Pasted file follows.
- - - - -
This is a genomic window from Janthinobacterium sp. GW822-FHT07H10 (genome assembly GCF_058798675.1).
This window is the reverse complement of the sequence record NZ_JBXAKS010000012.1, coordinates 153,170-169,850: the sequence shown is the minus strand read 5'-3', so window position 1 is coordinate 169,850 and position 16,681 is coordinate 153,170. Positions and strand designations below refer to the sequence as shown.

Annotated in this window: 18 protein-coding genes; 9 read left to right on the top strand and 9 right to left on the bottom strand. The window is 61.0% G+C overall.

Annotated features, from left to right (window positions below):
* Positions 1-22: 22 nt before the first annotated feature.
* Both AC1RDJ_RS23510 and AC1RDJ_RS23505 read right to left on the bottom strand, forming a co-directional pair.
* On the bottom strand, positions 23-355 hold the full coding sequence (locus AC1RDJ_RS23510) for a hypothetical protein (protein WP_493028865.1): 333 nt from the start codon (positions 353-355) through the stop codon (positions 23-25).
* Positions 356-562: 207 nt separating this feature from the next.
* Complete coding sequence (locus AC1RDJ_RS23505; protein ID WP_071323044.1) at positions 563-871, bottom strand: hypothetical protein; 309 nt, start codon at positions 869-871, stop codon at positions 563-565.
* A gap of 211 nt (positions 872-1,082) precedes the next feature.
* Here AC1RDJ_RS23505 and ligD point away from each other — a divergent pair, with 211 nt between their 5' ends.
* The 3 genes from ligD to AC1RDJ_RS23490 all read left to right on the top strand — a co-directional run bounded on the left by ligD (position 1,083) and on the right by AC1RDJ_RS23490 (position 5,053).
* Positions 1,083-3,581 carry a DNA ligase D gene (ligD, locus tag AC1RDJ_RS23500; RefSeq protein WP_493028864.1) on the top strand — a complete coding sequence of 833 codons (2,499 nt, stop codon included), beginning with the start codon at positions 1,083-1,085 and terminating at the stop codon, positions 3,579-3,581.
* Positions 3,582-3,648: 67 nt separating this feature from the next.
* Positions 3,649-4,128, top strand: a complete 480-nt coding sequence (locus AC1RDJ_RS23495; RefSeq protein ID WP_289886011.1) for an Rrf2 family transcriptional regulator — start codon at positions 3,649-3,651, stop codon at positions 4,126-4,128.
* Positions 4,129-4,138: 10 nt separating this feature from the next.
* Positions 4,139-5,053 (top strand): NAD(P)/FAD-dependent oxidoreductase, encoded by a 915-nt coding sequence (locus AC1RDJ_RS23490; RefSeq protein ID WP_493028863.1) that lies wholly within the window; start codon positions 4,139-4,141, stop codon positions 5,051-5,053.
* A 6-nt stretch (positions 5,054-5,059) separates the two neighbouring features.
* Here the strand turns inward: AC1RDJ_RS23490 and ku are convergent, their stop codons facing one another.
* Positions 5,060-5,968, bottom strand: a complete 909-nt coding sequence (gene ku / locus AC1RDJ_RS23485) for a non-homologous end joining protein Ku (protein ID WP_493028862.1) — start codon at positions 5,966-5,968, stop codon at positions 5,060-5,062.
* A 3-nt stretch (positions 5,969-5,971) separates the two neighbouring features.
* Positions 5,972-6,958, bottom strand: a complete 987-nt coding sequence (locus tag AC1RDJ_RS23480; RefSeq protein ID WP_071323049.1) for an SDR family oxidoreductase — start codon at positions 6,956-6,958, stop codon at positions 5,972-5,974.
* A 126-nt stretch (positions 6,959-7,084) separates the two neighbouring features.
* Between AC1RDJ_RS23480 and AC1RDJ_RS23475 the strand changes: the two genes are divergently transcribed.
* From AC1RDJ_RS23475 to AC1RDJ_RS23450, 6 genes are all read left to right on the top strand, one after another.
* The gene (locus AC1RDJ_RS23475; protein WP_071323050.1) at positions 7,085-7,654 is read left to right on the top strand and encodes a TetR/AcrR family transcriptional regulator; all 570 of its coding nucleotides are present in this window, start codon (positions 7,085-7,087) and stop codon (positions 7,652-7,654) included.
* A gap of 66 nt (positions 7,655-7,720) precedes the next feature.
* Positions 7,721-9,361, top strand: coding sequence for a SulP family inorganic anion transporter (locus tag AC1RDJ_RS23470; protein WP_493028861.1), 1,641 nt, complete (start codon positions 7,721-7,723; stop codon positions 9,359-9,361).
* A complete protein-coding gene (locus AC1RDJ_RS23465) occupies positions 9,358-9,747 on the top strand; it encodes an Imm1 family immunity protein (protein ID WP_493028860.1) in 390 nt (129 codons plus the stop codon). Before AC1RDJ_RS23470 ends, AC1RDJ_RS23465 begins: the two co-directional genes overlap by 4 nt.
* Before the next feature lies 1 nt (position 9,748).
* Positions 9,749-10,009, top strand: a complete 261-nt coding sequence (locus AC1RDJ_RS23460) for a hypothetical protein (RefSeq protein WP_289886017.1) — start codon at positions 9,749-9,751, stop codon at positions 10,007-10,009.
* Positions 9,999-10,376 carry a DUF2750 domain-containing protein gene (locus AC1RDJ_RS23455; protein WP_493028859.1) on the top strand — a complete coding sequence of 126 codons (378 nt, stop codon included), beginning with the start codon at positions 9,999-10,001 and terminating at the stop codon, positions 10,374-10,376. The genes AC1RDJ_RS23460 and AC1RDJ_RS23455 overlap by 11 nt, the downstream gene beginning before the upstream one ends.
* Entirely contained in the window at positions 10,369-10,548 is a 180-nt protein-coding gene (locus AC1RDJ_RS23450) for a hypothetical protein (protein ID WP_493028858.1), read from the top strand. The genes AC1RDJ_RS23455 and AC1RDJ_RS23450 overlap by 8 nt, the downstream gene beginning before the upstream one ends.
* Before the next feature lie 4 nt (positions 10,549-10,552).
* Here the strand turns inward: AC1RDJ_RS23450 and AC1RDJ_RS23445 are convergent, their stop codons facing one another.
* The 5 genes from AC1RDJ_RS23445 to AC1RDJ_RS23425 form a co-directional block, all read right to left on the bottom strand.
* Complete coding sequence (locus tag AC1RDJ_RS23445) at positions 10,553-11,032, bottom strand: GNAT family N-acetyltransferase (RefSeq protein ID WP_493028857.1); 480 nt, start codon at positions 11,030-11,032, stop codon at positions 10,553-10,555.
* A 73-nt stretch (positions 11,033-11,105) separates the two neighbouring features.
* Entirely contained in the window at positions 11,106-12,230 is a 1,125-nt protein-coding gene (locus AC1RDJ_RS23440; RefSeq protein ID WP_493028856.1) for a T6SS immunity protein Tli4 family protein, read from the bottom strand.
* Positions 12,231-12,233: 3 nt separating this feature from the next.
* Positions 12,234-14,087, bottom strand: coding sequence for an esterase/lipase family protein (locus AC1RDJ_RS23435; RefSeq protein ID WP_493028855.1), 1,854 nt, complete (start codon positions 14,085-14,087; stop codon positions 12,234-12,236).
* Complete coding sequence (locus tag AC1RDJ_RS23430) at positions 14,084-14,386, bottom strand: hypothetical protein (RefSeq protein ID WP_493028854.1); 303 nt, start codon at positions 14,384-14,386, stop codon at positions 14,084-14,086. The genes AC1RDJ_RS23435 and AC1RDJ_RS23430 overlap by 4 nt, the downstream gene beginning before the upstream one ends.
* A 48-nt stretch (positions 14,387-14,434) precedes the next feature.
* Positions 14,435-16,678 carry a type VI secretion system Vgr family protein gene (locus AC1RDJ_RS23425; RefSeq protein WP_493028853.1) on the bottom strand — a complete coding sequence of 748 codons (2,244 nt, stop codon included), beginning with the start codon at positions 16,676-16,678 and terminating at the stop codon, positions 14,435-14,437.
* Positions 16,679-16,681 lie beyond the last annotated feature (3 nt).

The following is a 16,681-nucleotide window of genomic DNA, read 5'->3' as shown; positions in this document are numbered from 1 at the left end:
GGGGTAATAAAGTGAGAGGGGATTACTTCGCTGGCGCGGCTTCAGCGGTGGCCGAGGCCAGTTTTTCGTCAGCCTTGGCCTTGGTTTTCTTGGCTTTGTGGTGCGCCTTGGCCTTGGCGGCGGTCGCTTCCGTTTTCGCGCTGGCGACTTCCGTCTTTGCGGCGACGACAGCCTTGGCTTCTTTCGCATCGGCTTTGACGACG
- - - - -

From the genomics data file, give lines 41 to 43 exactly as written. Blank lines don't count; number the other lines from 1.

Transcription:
* Positions 12,234-14,087, bottom strand: coding sequence for an esterase/lipase family protein (locus AC1RDJ_RS23435; RefSeq protein ID WP_493028855.1), 1,854 nt, complete (start codon positions 14,085-14,087; stop codon positions 12,234-12,236).
* Complete coding sequence (locus tag AC1RDJ_RS23430) at positions 14,084-14,386, bottom strand: hypothetical protein (RefSeq protein ID WP_493028854.1); 303 nt, start codon at positions 14,384-14,386, stop codon at positions 14,084-14,086. The genes AC1RDJ_RS23435 and AC1RDJ_RS23430 overlap by 4 nt, the downstream gene beginning before the upstream one ends.
* A 48-nt stretch (positions 14,387-14,434) precedes the next feature.